I am reading the textbook Contemporary Linguistic Analysis by William O'Grady ninth edition. The text makes the claim that "grammatical knowledge is subconscious". They submit that most people can't explain the meaning of "or" in differing contexts, therefore the knowledge of its actual use is in our subconscious. Using this logic, the fact that I can't explain what happens when I press buttons on a microwave but I know that the input 1-0-0-start will microwave for one minute would mean the low level knowledge of how a microwave works therefore exists in my subconscious. Clearly it does not. Are they saying it does? Should O'Grady not actually state that our knowledge of grammar is often of high level understanding instead of in our subconscious?

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    Not sure who wrote the actual chapter - btw one of the editors is William O'Grady (John Archibald is the second editor), William is his first name (and not O'Grady and William, as you erroneously wrote). And there's nothing controversial about this claim. Grammars are created/written by linguists, they study corpora that consist of speech/text samples of many different people and it takes a lot of time to come up with an accurate description, which can never be comprehensive (for different reasons). An ordinary person cannot even understand a typical linguistic research paper, which is ok. – Alex B. Sep 3 at 18:34
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    tl;dr: You use English (or any other L1) with a varying degree of accomplishment, but you have no idea how you do it (examples galore). Linguists try to understand it and even we linguists don't really know for sure how you do it. – Alex B. Sep 3 at 18:41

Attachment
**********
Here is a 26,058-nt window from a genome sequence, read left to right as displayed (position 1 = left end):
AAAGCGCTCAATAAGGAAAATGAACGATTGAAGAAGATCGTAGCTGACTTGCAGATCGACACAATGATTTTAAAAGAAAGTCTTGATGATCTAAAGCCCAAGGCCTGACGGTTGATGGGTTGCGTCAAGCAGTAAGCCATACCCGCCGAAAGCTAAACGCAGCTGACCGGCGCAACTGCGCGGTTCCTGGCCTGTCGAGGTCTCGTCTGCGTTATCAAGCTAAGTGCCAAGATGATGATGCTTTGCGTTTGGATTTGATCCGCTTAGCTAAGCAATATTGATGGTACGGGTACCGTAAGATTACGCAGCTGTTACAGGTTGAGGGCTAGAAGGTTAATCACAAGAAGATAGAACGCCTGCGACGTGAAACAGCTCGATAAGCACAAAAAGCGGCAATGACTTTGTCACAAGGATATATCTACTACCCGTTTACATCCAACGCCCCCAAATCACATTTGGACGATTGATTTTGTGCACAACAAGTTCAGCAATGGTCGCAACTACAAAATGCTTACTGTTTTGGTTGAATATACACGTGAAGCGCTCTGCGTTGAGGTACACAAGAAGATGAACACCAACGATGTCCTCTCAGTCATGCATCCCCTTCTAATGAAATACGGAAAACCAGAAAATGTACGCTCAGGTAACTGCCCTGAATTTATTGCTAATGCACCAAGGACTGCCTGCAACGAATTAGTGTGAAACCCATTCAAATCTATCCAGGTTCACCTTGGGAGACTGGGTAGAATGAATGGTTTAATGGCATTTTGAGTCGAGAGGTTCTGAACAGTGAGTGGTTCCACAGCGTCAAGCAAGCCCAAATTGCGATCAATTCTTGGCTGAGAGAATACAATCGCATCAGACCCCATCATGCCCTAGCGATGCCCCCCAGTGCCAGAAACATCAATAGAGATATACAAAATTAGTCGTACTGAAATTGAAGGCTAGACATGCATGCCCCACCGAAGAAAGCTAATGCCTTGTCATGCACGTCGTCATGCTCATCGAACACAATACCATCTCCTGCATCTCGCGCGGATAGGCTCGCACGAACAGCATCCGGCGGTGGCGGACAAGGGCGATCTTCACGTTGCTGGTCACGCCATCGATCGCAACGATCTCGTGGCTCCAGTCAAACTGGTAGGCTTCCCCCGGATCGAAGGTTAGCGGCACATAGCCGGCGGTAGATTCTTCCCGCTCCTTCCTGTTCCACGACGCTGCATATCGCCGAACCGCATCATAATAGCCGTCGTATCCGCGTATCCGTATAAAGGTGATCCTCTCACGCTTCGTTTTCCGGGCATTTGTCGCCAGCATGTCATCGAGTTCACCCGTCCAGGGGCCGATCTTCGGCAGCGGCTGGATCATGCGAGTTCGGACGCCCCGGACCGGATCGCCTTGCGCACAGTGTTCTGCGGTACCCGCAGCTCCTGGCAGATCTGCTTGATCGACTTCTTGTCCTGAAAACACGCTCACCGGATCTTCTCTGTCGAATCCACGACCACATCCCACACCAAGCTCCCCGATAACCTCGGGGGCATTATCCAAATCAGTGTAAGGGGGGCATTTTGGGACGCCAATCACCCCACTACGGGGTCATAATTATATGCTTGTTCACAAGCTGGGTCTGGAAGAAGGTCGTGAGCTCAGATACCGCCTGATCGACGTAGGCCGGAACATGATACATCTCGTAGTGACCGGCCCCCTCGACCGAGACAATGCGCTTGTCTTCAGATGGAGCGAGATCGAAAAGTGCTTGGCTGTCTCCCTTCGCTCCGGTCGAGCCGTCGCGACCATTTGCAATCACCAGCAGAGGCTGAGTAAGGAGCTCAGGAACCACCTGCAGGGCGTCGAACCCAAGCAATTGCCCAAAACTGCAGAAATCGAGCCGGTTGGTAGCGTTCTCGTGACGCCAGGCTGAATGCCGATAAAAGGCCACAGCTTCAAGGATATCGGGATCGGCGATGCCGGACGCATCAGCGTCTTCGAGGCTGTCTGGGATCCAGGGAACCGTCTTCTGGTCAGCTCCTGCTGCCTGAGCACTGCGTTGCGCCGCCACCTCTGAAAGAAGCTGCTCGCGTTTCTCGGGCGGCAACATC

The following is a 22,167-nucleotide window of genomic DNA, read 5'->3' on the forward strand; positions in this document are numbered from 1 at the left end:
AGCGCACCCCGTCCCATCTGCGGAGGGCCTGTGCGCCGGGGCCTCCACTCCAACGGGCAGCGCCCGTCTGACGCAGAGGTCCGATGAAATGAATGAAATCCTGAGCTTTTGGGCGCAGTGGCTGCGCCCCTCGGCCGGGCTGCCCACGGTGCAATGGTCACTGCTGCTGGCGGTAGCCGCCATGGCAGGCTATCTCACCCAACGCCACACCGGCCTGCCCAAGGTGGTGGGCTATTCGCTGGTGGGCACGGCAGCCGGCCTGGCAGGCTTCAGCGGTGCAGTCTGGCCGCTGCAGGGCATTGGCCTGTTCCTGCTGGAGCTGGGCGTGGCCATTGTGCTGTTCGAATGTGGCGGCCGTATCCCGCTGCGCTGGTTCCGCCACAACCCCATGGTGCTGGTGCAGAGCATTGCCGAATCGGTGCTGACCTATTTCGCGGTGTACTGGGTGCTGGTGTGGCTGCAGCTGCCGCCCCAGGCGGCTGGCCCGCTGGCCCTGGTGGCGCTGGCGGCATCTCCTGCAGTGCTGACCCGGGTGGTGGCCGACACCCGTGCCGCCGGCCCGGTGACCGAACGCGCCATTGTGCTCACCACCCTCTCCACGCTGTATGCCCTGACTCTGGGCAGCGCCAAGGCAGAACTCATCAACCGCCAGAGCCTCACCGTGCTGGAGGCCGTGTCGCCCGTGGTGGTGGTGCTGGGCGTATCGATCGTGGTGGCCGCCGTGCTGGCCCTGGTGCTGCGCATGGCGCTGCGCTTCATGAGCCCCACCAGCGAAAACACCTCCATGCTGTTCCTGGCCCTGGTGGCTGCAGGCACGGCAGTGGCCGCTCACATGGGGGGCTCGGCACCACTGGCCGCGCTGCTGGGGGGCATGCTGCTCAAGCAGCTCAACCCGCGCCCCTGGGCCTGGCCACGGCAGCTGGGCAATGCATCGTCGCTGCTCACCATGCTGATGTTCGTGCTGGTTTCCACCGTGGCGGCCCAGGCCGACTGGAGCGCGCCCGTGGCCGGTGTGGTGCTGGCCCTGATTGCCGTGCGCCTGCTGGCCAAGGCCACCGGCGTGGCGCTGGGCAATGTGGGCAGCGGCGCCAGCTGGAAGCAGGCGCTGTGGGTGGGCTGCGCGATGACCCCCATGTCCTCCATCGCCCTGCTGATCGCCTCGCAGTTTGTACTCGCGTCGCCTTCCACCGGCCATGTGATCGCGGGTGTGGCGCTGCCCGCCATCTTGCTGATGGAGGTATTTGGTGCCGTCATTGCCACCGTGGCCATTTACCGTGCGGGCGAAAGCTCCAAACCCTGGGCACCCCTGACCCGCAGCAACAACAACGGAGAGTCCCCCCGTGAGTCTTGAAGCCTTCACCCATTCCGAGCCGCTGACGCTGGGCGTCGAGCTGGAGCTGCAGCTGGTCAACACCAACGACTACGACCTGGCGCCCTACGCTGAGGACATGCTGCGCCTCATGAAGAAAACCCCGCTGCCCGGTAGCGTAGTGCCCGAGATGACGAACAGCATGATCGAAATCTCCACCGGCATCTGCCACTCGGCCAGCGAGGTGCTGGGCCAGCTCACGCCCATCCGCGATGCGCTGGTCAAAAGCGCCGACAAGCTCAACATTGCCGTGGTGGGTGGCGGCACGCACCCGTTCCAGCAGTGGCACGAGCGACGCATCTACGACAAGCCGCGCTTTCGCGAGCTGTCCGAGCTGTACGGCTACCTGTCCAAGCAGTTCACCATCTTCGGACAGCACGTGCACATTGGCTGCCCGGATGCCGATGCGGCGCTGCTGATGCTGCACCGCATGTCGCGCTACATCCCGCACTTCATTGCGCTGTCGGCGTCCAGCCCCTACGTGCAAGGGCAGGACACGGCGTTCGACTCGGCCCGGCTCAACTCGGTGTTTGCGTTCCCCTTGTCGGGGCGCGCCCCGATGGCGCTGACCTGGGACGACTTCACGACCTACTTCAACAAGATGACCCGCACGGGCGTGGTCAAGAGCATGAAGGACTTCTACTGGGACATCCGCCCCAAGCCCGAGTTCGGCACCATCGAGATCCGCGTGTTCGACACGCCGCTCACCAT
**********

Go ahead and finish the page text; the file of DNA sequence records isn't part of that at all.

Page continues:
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    And I encourage you to re-read Chapter 1 (written by William O'Grady himself, as I just found out from my copy of the textbook). 1. How does he understand the term grammar? Ask yourself, how much do you know about all those subfields of grammar? 2. Re-read the section on inaccessibility, think about why this section is called so. What is inaccessible? Inaccessible for what? How does O'Grady understand grammatical knowledge, and esp. re-read this sentence "Speakers of a language know what sounds right and what doesn't sound right, but they are not sure how they know it." – Alex B. Sep 3 at 18:58
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    You've not proven or given evidence that low level knowledge of language exists in the human subconscious, as the author of the text stated it does. I think the author should say people have a high level understanding of language and how we use it, not that that low level understanding exists in human subconscious, which it may or may not. It is a science text book. That kind of claim would need to be proven. ie the scientific method. A more abstract and honest assessment would be the term "high level understanding". – STL34 Sep 3 at 19:19